Thursday, January 29, 2009

Writing Sediments and Sentiments

The writing day I envisioned evaporated. In its place I found what I considered sediment. Upon closer examination, it revealed its true nature. Not sediment at all, but condensed particles of a writing life devoted to God’s plan and timing.

ACFW tasks (always a joy, even the hard ones) kept me busy most of the morning, but I managed to make progress on a dozen other small projects. Then—sigh—grocery shopping. Whether it’s convenient or not, Tuesday is now grocery day because I can’t miss out on the ten percent senior discount. It is, after all, one of the few benefits of being older than Beatle memorabilia.

The aisles held not people but characters. An elderly woman shouted at her deaf husband who had a one-word vocabulary—“Huh?” A lost soul seemed befuddled that the pizza sauce isn’t kept on a shelf near the spaghetti sauce. A height-challenged woman (wait, that was me) strained to reach the two-liter bottles of Diet Coke which are—for some reason known only to marketing departments and chiropractors—in racks too high for anyone but NBA hopefuls. A mother chided her tactile-learner daughter, “Don’t touch!” A man read the label on a box of frozen, deep-fried mozzarella sticks. (If you have to read the label, trust me. This is not the product for you).

My cell phone rang as I negotiated the cleaning supplies aisle. A request for an errand for a person in need. It rang again as I exited the parking lot with my trunkful of groceries. A neighbor needed someone to stop at Walgreen’s for medicine the doc had neglected to order when the neighbor was discharged from the hospital earlier in the day. (Someone asked Jesus, “Who is my neighbor?” Jesus answered, “The person who needs mercy.” And who are our characters?).

I tried the drive-through window at Walgreen’s, but the prescription had “issues,” so I parked and went inside, where I discovered another handful of characters. A customer apparently unaware batteries come in different sizes. A man staring long and hard at the glut of cold and flu medications (I kept a wide berth). The check-out clerk whose center-part told me her original hair color which was not even close to the color an inch out from center, or the one two inches beyond that. She pointed to the clearance rack make-up I’d purchased and commented that it was good stuff. Then she apologized. She wasn’t wearing any makeup at the moment and how could she promote a product looking like that? I told her—and meant it—that her smile went a long way toward beauty care.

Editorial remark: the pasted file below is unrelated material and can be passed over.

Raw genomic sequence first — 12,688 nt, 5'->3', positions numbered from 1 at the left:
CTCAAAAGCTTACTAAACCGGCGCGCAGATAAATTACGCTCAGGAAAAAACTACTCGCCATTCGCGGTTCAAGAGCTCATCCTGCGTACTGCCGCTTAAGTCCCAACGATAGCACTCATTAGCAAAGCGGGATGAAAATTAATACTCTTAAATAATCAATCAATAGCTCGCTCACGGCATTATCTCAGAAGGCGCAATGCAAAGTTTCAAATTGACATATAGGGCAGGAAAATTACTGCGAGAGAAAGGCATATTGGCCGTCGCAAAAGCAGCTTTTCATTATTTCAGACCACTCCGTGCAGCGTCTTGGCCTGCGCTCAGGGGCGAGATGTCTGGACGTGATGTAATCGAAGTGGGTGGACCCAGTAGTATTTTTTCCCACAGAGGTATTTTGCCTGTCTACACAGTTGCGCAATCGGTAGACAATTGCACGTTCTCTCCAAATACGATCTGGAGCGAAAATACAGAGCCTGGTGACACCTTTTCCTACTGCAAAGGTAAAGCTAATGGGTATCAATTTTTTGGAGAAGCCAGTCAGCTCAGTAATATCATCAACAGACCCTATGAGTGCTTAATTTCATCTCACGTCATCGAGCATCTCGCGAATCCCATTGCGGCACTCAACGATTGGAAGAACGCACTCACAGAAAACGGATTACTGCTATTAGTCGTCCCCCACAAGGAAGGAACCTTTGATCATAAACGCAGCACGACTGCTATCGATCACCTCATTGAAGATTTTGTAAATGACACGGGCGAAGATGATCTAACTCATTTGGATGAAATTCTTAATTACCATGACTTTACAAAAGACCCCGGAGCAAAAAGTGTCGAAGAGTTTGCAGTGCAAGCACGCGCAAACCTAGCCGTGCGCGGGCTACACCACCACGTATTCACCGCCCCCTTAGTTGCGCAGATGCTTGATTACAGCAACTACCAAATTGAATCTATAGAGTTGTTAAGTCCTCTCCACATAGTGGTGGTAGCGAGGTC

A quarter mile from home, I delayed my progress toward my next novel yet again. This time the character was a young woman sitting behind the wheel of a car whose front end looked like the loser in a prize fight. Toothless and sporting a spectacular starburst where its windshield should have been, the car bore the marks of a tangle with a deer. Not a win-win situation. After determining the young woman had been Elvised (All Shook Up) but not injured, I flagged down the neighbor who is—conveniently for the neighbor-hood—a county deputy.

Crisis averted, I delivered the medicine, put away my groceries, speed-cooked supper, and wondered where the day went. I’d wanted to write. Instead, a cast of characters paraded past me.

Ah. Research.

It is the act of living that fuels our fiction. Sure, imagination plays a large part. But if I resent a God-breathed interruption because it interferes with my writing plans, am I shooting past the scenic overlook without a glance?

It’s been said that the things that threaten to keep us from writing are the things we write about.

If you’ll excuse me, I have some character sketches to flesh out and notes to take about a spectacular starburst windshield.